However I have seen polyphase where each phase supplies somewhere seperate so really should be changed for 3 doemstic meters. if the property was a former business converted it could be like this and maybe the other 2 phases are supliing somewhere else and should not be part of his bill. However it will be hard to prove if you no longer have access. This often occurs where a property was converted from business to flats on the cheap and the landlord will not pay the thousands to get the electric split into seperate metering.

    Polyphase metering is generally 6 digits but can be 7. Domestic is 5, or sometimes 6 but I have seen 6 digit domestic where a blanking label was put over digit 6 because some legacy systems could not support it!
    Last edited by Carrot007; 03-09-2016 at 7:30 PM. Reason: digit info added
    • daveyjp
    • By daveyjp 3rd Sep 16, 7:33 PM
    • 6,523 Posts
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    daveyjp
    kVArh reading suggests this is a meter for a commercial set up where useage is high and half hourly metering may be used.

    The L1 L2 and L3 also suggest high capacity as these are three phase readings.

    Over to npower rep!

    I've had similar on a domestic property where the owner had a workshop in the garage with a three phase supply, but that property had three older type dial meters.

    That too was npower and it was a saga which I don't believe is over yet.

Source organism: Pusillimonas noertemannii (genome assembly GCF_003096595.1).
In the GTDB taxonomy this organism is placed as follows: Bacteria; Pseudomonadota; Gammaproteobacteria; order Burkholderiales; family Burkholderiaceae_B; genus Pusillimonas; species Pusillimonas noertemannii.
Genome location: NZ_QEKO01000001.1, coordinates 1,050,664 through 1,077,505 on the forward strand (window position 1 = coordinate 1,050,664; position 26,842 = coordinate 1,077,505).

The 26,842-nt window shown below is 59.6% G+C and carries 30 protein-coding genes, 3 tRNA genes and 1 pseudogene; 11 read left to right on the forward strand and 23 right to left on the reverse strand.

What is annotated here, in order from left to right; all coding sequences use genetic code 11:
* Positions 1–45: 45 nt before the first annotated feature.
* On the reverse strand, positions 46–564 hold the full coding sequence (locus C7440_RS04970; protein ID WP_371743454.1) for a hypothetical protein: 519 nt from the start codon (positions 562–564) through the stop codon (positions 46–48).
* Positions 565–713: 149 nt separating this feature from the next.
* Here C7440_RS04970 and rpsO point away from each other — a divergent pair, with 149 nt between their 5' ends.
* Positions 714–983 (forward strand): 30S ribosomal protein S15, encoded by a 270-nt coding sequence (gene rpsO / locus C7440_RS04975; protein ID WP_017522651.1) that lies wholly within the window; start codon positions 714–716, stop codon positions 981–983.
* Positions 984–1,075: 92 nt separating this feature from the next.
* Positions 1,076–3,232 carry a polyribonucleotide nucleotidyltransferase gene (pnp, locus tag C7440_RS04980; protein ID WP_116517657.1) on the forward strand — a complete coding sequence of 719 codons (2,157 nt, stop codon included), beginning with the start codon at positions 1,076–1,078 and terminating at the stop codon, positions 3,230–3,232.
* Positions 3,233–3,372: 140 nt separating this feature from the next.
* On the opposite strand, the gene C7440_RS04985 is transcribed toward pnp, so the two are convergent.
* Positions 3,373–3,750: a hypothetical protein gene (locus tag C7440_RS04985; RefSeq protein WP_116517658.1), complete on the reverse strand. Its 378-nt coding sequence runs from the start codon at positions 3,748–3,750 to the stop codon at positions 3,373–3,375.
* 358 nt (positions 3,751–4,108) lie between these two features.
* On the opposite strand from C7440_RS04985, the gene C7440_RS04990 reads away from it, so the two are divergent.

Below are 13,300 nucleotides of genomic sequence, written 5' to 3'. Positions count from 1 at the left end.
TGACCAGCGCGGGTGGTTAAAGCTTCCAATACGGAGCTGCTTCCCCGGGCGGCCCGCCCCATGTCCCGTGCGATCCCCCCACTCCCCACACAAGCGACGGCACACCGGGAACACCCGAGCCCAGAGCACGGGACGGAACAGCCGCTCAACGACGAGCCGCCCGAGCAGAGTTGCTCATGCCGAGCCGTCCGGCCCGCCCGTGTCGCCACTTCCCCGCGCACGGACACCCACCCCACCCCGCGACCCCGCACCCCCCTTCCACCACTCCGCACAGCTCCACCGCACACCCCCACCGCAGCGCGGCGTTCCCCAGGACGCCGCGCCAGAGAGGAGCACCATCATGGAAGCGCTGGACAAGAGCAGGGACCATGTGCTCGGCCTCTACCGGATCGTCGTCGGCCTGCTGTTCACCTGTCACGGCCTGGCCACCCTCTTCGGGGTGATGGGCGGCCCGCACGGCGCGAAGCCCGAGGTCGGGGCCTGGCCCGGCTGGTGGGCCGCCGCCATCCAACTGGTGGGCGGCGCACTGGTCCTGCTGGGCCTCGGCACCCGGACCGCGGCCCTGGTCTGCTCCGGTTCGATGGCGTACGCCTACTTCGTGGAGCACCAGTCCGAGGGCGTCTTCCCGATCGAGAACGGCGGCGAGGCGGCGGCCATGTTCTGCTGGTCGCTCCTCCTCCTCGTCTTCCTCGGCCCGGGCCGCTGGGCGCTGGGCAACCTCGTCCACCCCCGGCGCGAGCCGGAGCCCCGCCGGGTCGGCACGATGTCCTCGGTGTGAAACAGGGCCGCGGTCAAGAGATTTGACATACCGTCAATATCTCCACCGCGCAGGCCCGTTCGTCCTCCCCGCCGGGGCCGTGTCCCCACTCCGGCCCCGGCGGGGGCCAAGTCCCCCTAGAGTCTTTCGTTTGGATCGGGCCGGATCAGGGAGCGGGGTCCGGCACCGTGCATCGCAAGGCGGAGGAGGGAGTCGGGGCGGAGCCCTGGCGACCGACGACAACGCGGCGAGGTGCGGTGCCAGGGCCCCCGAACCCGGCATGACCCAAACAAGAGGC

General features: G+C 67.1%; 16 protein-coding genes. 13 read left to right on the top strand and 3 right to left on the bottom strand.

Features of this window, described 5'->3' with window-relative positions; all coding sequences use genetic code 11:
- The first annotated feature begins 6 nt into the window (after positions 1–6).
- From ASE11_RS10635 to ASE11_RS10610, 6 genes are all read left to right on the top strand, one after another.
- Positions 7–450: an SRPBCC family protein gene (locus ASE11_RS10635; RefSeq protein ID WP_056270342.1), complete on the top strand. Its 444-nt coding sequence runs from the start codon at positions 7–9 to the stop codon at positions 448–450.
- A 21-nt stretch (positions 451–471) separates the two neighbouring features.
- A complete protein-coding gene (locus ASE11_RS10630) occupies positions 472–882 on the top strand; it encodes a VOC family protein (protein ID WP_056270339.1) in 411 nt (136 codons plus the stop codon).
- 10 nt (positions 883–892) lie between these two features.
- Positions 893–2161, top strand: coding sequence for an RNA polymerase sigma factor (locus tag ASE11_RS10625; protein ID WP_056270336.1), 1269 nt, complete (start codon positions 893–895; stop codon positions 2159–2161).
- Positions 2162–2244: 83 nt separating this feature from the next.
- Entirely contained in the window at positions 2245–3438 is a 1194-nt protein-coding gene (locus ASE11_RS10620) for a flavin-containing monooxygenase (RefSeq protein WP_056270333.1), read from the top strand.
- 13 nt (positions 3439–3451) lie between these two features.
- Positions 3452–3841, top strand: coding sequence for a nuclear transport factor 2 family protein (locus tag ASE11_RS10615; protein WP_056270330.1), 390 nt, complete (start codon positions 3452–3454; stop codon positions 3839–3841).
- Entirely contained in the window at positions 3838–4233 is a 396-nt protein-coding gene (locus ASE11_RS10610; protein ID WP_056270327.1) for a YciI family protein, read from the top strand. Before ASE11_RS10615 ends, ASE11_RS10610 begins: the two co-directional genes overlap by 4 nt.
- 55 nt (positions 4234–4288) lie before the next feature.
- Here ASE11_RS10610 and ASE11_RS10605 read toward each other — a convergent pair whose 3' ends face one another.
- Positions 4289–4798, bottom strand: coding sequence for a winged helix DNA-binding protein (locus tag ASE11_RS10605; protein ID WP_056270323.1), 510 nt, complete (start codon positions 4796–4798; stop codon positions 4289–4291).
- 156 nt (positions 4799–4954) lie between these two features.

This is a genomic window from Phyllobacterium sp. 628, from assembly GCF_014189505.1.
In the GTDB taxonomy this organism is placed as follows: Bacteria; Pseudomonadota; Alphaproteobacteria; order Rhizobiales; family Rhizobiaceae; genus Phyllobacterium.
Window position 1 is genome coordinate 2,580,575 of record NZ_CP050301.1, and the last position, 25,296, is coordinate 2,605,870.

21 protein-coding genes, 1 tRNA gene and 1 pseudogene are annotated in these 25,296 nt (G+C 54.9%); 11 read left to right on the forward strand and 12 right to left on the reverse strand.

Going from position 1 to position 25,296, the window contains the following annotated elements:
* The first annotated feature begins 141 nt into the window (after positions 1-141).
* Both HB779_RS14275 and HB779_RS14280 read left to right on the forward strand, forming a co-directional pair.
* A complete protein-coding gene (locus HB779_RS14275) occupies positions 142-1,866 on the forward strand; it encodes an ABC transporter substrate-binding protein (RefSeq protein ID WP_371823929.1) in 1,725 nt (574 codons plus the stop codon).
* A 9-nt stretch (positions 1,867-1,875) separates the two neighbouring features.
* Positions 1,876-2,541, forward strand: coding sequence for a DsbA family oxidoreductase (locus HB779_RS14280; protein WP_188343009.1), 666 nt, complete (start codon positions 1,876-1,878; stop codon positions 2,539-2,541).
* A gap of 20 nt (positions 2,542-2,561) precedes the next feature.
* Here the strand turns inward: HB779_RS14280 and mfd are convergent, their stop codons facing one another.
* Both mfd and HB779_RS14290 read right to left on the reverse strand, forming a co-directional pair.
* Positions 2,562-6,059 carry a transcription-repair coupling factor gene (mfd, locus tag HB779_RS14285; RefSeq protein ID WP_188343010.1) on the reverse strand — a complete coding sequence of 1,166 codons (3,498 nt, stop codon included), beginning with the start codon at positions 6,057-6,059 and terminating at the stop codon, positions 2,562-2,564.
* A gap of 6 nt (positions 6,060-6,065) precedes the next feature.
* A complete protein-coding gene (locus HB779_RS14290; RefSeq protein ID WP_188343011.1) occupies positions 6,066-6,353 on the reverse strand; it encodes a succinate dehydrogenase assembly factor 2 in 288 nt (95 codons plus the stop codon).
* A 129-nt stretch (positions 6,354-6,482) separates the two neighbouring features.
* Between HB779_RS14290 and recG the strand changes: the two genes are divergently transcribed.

Last edited by daveyjp; 03-09-2016 at 7:36 PM.
    • daveyjp
    • By daveyjp 3rd Sep 16, 7:37 PM
    • 6,523 Posts
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    daveyjp
    There is a good argument to be made here for entering your readings online as when I enter my readings online I am only given 5 digits to enter and this corresponds to the amount of digits on the meter.

    Does anyone have one of these Polyphase meters and can they enter more than 5 digits?

    What I cannot understand here is how the nPower system allows 7 digits to be accepted when that is clearly wrong.
    Originally posted by Robin9
    But with no decimal point do you give the first five or last 5?!!!
    • Robin9
    • By Robin9 3rd Sep 16, 7:47 PM
    • 1,083 Posts
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    Robin9
    No problem when you follow the online advice given by your supplier.

    The more usual error is to forget the leading zero when you have 4 digits to enter.
    • Carrot007
    • By Carrot007 3rd Sep 16, 7:51 PM
    • 293 Posts
    • 187 Thanks
    Carrot007
    I've had similar on a domestic property where the owner had a workshop in the garage with a three phase supply, but that property had three older type dial meters.

    That too was npower and it was a saga which I don't believe is over yet.
    Originally posted by daveyjp
    Hardly the suppliers fault here, they just fit what is asked. If it becomes inappropriate over time it is not their fault.